'The Lone Ranger' revels in railroading

A fun, popcorn picture with one caveat
Courtesy: Disney-Jerry Bruckheimer Productions
Courtesy Disney-Jerry Bruckheimer Productions (4)
Courtesy: Disney-Jerry Bruckheimer Productions
The Lone Ranger, the timeless legend of radio and screen, is retold by Disney and Jerry Bruckheimer this summer in an over-the-top, in-your-face movie about the dynamic duo of the Old West.

The film stars Armie Hammer in the title role and Johnny Depp as Tonto.

One element of this familiar story that viewers will quickly learn is that this tale is told through the eyes and recollections of The Lone Ranger’s old, weary sidekick, who starts the film as an inanimate 1930s side-show figure. The sidekick, Tonto, comes to life and speaks to a young boy wearing a period Lone Ranger costume.

Tonto (Depp) tells the boy a story of good versus evil, old versus new, a clash of different cultures sparring for the same space, and what happens when people are intoxicated by obtaining unlimited wealth and what they are willing to do to keep it.

“The Lone Ranger” contains an undercurrent of greed, corruption, and injustice concealed by a seemingly simple plot billed as a comedy western. The plot vehicle that drives the story is the railroad. And if you think you've seen this plot element before, look no further than Sergio Leone's 1968 "Once Upon A Time in the West."

If you like lots of railroading in your movies, this is the one to see.
But be prepared.

Trains are going to encounter almost endless explosions, derailments, and crashes. If "The Lone Ranger" was rooted in fact, it would have been a miracle that railroads were built in the West at all.
Courtesy Disney-Jerry Bruckheimer Productions (1)
Courtesy: Disney-Jerry Bruckheimer Productions
Making the movie
Disney and Bruckheimer originally planned to film on an existing mining railroad in southern New Mexico. Construction of the movie's Western towns was already in progress when Disney and Bruckheimer decided to build a brand-new railroad farther north. Albuquerque, N.M.-based Gandy Dancer Railroad and Excavating Services received contracts to do the job. The new line had no outside interchange and was removed after filming was complete.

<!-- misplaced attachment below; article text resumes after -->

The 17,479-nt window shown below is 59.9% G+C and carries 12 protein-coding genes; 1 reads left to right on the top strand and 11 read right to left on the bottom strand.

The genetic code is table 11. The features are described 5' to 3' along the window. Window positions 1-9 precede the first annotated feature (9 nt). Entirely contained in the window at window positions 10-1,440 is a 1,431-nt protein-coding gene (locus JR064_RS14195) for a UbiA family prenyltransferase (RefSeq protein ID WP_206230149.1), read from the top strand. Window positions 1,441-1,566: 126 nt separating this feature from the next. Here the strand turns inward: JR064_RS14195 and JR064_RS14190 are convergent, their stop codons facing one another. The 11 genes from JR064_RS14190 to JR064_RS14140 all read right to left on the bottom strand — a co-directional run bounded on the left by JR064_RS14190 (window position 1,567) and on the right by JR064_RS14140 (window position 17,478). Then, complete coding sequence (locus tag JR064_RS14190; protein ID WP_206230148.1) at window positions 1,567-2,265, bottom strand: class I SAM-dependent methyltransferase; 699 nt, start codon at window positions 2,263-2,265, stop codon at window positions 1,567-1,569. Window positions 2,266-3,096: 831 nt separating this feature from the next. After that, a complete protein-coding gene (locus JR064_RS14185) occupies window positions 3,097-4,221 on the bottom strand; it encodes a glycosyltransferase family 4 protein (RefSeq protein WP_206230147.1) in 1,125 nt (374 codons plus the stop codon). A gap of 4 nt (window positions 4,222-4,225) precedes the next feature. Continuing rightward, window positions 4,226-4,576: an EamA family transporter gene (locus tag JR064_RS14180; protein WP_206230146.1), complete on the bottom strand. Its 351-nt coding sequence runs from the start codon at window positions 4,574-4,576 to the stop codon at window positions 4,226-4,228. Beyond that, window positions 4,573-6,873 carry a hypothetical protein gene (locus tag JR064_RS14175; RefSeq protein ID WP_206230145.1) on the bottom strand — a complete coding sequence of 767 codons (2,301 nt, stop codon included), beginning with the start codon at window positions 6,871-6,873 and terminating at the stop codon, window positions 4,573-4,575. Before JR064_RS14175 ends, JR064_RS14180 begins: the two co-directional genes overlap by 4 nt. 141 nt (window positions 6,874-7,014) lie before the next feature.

According to the production company, Gandy Dancer hauled in 3,889,425 pounds of 33-foot rail, bars, tie places and ties from Blythe, Calif. An additional 60,429 pounds of bolts, washers, and other track parts came from Kansas City, Mo., and 402,000 pounds of ties and spikes from Stockton, Calif. The result was a five-mile loop of single- and double-track line in the Rio Puerco desert. Another mile of track, for the many mining scenes, was built near Creede, Colo.

Meanwhile, in Sun Valley, Calif., in northern Los Angeles County, a machine shop built two trainsets complete with two faux steam engines. For ease of movement, the rolling stock was built in the same fashion as shipping containers, in that they could be lifted on and off their chassis' and onto flatbed trucks for highway transport. The two locomotives had hydraulic hoses connecting them to the tenders, where a pair of 1,000 hp Cummins diesel engines supplied power. Both trains were operated from a computer inside the cab. Even so, a real locomotive engineer was in the cab to control the braking system. In case of an emergency, he could override the computer. Movie special effects produced all the smoke and steam there is to see in the film.

The trains were designed for speeds of up to 30 mph. An EMD SW1500 was used to move the cars during shooting when the steam engine was not part of the scene. The meticulous attention paid to the railroad scenes is typical of the entire production effort.
Courtesy Disney-Jerry Bruckheimer Productions - 2
Courtesy: Disney-Jerry Bruckheimer Productions
About the acting
Johnny Depp is brilliant as a slightly off-kilter Tonto. Armie Hammer portrays the Lone Ranger and becomes a suitable sparring partner for Depp. This is a buddy movie, after all. The supporting cast of seasoned actors lets the audience indulge in the suspension of disbelief.

While "The Lone Ranger" may win various technical awards, I doubt it will win "Best Picture of the Year."

Why? It is mostly sharp and on point, but at other times it is a mess. But even then, it is a truly brilliant mess. I don't believe it is always sure where it's going, but it most assuredly keeps your attention.

One thing I can guarantee; if this movie is a financial success, a small group of people somewhere in the Disney empire will be sitting around a large table trying to figure out how to make a sequel. And then they will discuss how to make it into a theme park attraction.

Ultimately, "The Lone Ranger" is 2 hours and 20 minutes of popcorn chomping, in-your-face, bigger-than-life action with great railroad scenes. It rarely drags.

Caveat
“The Lone Ranger” is a good movie, but not a great one. Due to what I thought was a senseless high-body count and some particularly gruesome plot points, I would think twice before taking impressionable kids to see it.

I give it seven out of 10 choo-choos.

“The Lone Ranger” is rated PG-13 and premieres nationwide July 3.

David Lustig is a TRAINS Correspondent based in Los Angeles. He is a veteran reporter familiar with railroading, Hollywood, and the West.
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